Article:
You can buy them in 10 packs with all of the pieces you need to get started. I like the ones listed below that have the long tab so they can be cut to fit.

Mini Boatside and Rock Sliders on Vitara Tracker
Since mine had the long tab, I was able to just bend the tail to weld onto PJ.
Mini Boatside and Rock Sliders on Vitara Tracker
Here is a look at the Dzus quarter turn fastener from the top side. The fastener hooks around the wire and pulls the panel down tight when you turn it clockwise.
Mini Boatside and Rock Sliders on Vitara Tracker
I then with a bolt at the top holding the fender in place, I ground the tab until it was the right height for the fender to be in line with the door. Then I tacked it on, removed the fender and finished welding it.
Mini Boatside and Rock Sliders on Vitara Tracker
Once the tab was welded on, I loosely put the fender back on with one bolt at the top. I then installed the quarter turn fastener into the tab put a dab of lithium grease on the head then gently let the fender come down on top of it so it would leave a mark.
Mini Boatside and Rock Sliders on Vitara Tracker
Here is a (blurry) view from the backside. You can see the lithium grease squirting out some around the fastener.

Tip: I use Lithium grease often for transferring marks between pieces that fit together or where multiple holes need to be marked for drilling. This is a great trick and can save you from having to do a lot of measuring.

I didn’t realize until I was writing this post, but they actually make a quarter turn fastener with a point for doing this exact thing. If I did this more often I would probably buy it.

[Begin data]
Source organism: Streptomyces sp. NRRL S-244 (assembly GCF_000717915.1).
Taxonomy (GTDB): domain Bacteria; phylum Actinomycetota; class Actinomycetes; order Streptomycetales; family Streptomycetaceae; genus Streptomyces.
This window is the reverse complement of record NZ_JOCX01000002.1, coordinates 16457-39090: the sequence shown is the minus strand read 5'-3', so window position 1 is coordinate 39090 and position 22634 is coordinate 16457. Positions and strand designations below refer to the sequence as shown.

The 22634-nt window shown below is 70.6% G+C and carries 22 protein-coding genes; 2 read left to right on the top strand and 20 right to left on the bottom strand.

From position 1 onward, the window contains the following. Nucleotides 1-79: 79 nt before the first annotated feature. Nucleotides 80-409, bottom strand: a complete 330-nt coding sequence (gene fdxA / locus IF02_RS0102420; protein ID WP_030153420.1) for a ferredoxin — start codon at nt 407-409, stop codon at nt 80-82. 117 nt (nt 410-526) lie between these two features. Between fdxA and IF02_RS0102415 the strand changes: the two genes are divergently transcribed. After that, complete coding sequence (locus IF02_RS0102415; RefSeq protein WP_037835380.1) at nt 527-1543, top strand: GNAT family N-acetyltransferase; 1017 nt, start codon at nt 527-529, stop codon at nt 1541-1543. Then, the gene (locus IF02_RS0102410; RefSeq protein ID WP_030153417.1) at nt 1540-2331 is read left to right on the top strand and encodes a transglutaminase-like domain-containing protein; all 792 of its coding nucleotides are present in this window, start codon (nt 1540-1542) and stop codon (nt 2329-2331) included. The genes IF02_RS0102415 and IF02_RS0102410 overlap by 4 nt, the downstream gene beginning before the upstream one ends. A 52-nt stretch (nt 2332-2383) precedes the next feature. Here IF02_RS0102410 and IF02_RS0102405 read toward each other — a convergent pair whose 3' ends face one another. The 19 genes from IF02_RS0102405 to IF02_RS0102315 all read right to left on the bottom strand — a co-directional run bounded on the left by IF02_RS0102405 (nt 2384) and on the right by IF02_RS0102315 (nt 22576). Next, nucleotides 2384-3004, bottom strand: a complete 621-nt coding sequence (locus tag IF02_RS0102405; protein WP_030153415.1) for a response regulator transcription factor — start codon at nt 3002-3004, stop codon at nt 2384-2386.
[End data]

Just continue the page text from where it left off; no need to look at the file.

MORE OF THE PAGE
Mini Boatside and Rock Sliders on Vitara Tracker
Here is the fender off after I had already drilled a pilot hole with an 1/8″ drill bit. Once I drilled the pilot hole, I then went back with a step bit and stepped up in sizes until it fit right (honestly I didn’t even pay attention to what size it ended up being).
Mini Boatside and Rock Sliders on Vitara Tracker
Once the center hole was drilled, I put the quarter turn fastener in place then marked the holes for the two rivets and drilled for them also.
Mini Boatside and Rock Sliders on Vitara Tracker
Before installing the fastener, I put on some painters tape and painted both 1/4″ at the bottom where I had cut the fender off and also on the backside of where I drilled to prevent rust in the future.
Mini Boatside and Rock Sliders on Vitara Tracker
These are installed with a normal pop rivet gun. They are cheap and easily available. If you don’t have one you can check them out on Amazon HERE.

Thanks for reading! I wanted to get into detail on the step by step on the quarter turn fasteners because they are super handy for making quick to remove panels that don’t require tools. I hope you get value from it.

Stay tuned for Part 3 when we will seal up the rockers and paint them then attach the rock sliders! There will also be lots of finished pictures and even some damage!?

Leave a comment

Your email address will not be published.